Brahmanism

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Brahmanism:

see HinduismHinduism
, Western term for the religious beliefs and practices of the vast majority of the people of India. One of the oldest living religions in the world, Hinduism is unique among the world religions in that it had no single founder but grew over a period of 4,000 years in
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Brahmanism

 

name frequently employed in scholarly literature for the late Vedic religion, after the religion had changed considerably as a result of the development of class relations (particularly slavery) and the influence of the religion of the indigenous population of ancient India (first millennium B.C.). It got its name from the collection of ritual texts, the Brahmanas.

Brahmanism is characterized by polytheism with the inclusion of various local tribal deities in the pantheon, by the retention of animistic and totemistic views, and by ancestor worship. The supreme deities of Brahmanism are Brahma, the creator and embodiment of the universe, and the beneficent Vishnu and terrible Siva, which embody the productive forces of nature. At the basis of the dogma of Brahmanism are the notions of the animation of nature and the reincarnation of all living beings. Rebirth of the soul in one or another new corporeal form proceeds as requital (karma) for virtuousness or sinfulness in the preceding life: in the first case, a soul is reborn in the body of a human being of higher social standing or even as an inhabitant of heaven; in the second case, the soul is reborn in a person of lower social standing or even in an animal or plant. The criterion for the evaluation of a person’s behavior is his fulfillment or violation of dharma—the particular way of life allegedly established by Brahma for each varna. Brahmanism sanctified social inequality, proclaiming the division of society into varnas to be established by the gods.

Crucial significance was attributed by Brahmanism to rites—the complex ritual of sacrifice to the gods, memorial offerings to ancestors, and so on. The accurate execution of the ritual of reading the sacred texts in a language incomprehensible to the people (Sanskrit) required long training; this helped increase the importance of the Brahmins (the priestly class). The notion of ritual purity was extremely persistent; its violation required compulsory purifying rites. Brahmanism developed the notion of man’s ability to obtain the favor of the gods and acquire superhuman capacities by means of ascetic feats. In the struggle against Buddhism, and under its influence, Brahmanism was transformed into Hinduism in the first millennium A.D.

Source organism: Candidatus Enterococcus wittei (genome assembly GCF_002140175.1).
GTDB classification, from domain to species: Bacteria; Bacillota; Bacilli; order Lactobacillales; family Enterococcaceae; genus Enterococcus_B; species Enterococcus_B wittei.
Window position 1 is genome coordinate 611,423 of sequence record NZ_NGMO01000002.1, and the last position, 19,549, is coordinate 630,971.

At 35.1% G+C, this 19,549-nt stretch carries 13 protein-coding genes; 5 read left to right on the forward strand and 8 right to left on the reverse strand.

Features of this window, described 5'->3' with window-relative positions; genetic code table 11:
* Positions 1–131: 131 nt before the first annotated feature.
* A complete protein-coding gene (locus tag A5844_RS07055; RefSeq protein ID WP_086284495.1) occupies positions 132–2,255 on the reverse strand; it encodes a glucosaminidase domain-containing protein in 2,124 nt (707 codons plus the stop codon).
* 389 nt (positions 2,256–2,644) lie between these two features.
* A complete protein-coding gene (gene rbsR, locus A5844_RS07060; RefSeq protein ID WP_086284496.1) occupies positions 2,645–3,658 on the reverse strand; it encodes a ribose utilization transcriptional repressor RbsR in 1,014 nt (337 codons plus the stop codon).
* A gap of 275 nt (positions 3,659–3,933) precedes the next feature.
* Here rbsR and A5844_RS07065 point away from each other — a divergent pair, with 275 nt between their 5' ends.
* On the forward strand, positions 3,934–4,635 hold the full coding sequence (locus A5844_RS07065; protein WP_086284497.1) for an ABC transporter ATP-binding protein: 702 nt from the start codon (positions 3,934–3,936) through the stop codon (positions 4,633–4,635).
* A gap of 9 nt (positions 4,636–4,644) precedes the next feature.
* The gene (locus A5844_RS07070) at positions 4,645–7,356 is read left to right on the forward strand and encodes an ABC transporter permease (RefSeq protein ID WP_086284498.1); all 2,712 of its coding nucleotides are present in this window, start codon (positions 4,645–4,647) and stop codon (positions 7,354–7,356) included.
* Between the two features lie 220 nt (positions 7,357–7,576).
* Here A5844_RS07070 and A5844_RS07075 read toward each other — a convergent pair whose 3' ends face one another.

REFERENCES

Barth, A. Religii Indii. Moscow, 1897. (Translated from French.)
Il’in, G. F. Religii drevnei Indii. Moscow, 1959.
Radkhakrishnan, S. Indiiskaia filosofiia, vol. 1. Moscow, 1956. (Translated from English.)
Renou, L. Religions of Ancient India. London, 1953.
Monier-Williams, M. Religious Thought and Life in India, 2nd ed. Part 1, “Vedism, Brahmanism, and Hinduism.” London, 1885.

G. F. IL’IN

References in periodicals archive ?
Such "vested interests" have been unhesitatingly and consistently referred to as "Brahmanists" in the book.
The Cham society was--is still--divided into two categories: the Balamons, or Brahmanists, and the Banis, or Muslims.
Sadly, their original works have been lost, and thus we are left to glean what we can of their writings from the texts of their opponents--Buddhists, Jains, and Brahmanists. Despite this distorting influence, in the work of the early Indian materialists we see the combination--later to become central to both Epicurus and Marx--of both a radically physicalist conception of the universe and a conviction that human welfare is first and foremost material welfare.
They are strong, good natured if fairly treated, and since they are Buddhists there is no difficulty about special food for them--a point surely in their favour at high altitudes." (The religious and cultural practices of the Hindus and Brahmanists restrict their diets.)